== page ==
Most people like talking about themselves, including those in the press. Since publication of Lord Justice Leveson's report into press culture, practices and ethics at the end of last month, Britain's newspapers have been consumed with discussing their own future. From among the many recommendations contained in Leveson's almost 2,000-page report, attention has focused on the judge's call for "statutory underpinning" of any new self-regulatory regime replacing the existing Press Complaints Commission.
There is much confusion around what is meant by statutory underpinning. The term suggests something created by legislation, but independent of Parliament. For instance, a statute could be introduced creating a body to ensure that a new self-regulator meets standards of conduct set down by law. In other words, Parliament would legislate to create a regulator to regulate the self-regulator. In theory, this Kafkaesque proposal would preserve the independence of the press, by keep government one degree removed from the regulatory process. But many in the press have expressed fear that statutory underpinning could be a slippery slope leading to statutory state control.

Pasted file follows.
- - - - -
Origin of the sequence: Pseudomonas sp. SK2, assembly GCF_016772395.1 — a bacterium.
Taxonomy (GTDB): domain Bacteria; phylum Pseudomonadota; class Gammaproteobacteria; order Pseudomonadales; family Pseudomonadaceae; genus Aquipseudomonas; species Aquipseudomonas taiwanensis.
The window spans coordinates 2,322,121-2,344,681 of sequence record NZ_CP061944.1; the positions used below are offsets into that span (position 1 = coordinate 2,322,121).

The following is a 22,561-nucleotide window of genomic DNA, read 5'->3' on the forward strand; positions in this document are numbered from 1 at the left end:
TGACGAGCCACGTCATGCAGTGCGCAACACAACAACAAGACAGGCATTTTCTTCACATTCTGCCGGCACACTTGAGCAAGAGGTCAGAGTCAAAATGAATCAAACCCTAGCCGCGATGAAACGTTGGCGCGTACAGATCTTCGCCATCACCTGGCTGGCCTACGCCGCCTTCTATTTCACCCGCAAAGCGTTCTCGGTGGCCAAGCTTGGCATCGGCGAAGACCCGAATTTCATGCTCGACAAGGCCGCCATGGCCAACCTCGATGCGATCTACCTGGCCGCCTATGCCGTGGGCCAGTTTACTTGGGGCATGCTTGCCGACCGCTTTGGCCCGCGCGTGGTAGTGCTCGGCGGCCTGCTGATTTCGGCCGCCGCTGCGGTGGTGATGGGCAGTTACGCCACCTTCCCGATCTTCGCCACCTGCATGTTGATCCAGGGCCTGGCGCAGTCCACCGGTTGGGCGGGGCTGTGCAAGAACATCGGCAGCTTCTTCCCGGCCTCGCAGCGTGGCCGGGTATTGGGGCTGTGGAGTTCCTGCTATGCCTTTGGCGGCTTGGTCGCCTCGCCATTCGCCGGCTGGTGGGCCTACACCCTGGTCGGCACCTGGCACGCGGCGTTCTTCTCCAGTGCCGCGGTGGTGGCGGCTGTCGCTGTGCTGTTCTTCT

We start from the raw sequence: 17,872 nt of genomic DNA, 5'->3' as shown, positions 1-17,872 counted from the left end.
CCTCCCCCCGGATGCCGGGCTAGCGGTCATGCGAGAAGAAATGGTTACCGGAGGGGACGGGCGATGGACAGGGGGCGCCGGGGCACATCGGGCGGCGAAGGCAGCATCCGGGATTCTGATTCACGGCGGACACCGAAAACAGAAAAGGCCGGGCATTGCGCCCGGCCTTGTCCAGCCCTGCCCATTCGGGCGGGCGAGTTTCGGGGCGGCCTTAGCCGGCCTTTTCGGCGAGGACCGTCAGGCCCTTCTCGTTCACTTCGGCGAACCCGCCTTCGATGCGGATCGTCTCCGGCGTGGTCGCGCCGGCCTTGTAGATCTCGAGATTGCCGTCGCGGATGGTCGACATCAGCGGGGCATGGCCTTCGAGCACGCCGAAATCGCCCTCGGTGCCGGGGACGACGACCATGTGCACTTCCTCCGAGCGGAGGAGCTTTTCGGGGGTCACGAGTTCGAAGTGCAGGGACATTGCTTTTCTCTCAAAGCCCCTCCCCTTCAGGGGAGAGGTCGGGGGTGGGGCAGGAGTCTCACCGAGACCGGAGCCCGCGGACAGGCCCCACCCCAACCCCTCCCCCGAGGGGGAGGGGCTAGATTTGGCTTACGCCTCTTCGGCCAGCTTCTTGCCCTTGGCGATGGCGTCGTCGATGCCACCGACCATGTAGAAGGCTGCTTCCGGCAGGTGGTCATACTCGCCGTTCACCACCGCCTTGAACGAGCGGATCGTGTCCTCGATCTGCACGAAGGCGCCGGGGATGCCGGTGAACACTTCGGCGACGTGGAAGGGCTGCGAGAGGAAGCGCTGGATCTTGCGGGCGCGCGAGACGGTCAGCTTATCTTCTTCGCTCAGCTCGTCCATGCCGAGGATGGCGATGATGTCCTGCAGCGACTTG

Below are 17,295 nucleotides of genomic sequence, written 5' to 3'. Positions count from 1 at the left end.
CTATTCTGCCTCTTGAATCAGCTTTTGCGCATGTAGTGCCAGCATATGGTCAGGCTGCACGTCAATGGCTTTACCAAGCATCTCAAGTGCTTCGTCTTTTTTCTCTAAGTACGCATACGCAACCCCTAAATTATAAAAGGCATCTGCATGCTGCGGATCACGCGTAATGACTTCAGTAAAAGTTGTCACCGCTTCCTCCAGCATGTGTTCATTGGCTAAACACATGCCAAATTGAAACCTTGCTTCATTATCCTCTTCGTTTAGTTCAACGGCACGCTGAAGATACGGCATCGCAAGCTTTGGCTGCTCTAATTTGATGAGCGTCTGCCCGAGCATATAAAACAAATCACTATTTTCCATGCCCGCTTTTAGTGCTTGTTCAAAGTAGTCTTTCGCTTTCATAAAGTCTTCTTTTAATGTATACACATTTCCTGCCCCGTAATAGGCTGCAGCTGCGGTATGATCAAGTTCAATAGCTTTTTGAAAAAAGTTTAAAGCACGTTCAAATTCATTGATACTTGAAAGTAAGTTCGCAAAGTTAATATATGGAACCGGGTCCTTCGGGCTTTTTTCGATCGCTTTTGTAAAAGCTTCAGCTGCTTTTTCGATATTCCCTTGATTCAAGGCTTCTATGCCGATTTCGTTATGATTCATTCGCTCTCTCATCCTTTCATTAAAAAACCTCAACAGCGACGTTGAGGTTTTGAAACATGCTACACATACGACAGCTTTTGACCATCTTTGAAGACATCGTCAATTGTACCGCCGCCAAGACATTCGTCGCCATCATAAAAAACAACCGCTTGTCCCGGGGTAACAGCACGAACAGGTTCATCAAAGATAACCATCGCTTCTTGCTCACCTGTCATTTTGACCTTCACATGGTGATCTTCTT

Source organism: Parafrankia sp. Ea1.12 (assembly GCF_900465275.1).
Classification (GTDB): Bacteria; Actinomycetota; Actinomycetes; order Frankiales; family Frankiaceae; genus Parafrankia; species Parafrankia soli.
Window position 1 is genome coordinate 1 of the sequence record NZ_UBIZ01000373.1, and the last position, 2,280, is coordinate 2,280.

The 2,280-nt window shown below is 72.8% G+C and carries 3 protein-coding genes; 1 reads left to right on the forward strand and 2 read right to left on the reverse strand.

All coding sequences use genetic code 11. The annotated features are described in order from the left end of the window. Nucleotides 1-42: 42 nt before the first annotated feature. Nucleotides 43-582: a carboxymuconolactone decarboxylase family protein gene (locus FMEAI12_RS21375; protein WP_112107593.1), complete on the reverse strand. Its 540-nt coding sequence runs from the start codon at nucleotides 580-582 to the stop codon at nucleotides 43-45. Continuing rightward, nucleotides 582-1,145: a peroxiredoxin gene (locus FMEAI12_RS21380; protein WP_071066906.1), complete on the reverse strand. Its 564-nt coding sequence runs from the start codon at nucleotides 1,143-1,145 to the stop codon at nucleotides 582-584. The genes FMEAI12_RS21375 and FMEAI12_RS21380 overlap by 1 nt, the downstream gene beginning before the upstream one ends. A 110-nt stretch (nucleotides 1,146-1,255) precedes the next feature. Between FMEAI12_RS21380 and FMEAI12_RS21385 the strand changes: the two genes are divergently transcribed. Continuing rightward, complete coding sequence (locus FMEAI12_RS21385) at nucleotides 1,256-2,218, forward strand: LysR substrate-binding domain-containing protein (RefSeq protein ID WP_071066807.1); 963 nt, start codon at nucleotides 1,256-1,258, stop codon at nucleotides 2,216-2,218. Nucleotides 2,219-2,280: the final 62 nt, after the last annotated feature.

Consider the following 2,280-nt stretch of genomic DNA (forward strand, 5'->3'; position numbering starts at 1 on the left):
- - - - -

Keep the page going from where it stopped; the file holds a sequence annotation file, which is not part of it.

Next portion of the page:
It is unsurprising that those whose practices are called into question in the Leveson report oppose its recommendations for stronger regulation backed by legislation. But press misgivings are shared by Prime Minister David Cameron, who has declared "serious concerns" over Leveson's call for regulation backed by statute. Cameron has suggested that it would set a dangerous precedent to "write elements of press regulation into the law of the land", warning that legislation would create "a vehicle for politicians to impose further obligations and restrictions" on the press in the future. Although the prime minister's concerns about regulatory creep are doubtless sincere, his stated reasons for opposing Leveson's plans for a new statutory regime may obscure more Machiavellian motives.